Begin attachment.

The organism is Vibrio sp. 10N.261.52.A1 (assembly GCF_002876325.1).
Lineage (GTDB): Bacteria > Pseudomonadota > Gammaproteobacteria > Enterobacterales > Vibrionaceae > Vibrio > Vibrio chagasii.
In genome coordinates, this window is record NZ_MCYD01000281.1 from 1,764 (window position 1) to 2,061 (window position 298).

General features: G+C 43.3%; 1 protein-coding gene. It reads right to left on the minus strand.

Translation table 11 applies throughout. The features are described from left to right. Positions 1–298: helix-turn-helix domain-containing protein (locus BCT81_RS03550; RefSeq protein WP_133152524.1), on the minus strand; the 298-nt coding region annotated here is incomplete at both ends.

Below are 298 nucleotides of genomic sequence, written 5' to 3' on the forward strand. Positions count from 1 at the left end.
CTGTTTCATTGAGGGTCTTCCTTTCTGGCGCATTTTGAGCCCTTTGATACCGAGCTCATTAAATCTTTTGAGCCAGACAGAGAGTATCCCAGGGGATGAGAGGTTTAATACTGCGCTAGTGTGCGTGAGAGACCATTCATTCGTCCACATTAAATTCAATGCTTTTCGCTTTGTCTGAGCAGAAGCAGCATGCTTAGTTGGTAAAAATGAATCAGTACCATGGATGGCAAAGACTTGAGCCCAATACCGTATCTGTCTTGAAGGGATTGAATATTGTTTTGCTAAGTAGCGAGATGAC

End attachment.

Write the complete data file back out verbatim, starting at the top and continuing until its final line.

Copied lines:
The organism is Vibrio sp. 10N.261.52.A1 (assembly GCF_002876325.1).
Lineage (GTDB): Bacteria > Pseudomonadota > Gammaproteobacteria > Enterobacterales > Vibrionaceae > Vibrio > Vibrio chagasii.
In genome coordinates, this window is record NZ_MCYD01000281.1 from 1,764 (window position 1) to 2,061 (window position 298).

General features: G+C 43.3%; 1 protein-coding gene. It reads right to left on the minus strand.

Translation table 11 applies throughout. The features are described from left to right. Positions 1–298: helix-turn-helix domain-containing protein (locus BCT81_RS03550; RefSeq protein WP_133152524.1), on the minus strand; the 298-nt coding region annotated here is incomplete at both ends.

Below are 298 nucleotides of genomic sequence, written 5' to 3' on the forward strand. Positions count from 1 at the left end.
CTGTTTCATTGAGGGTCTTCCTTTCTGGCGCATTTTGAGCCCTTTGATACCGAGCTCATTAAATCTTTTGAGCCAGACAGAGAGTATCCCAGGGGATGAGAGGTTTAATACTGCGCTAGTGTGCGTGAGAGACCATTCATTCGTCCACATTAAATTCAATGCTTTTCGCTTTGTCTGAGCAGAAGCAGCATGCTTAGTTGGTAAAAATGAATCAGTACCATGGATGGCAAAGACTTGAGCCCAATACCGTATCTGTCTTGAAGGGATTGAATATTGTTTTGCTAAGTAGCGAGATGAC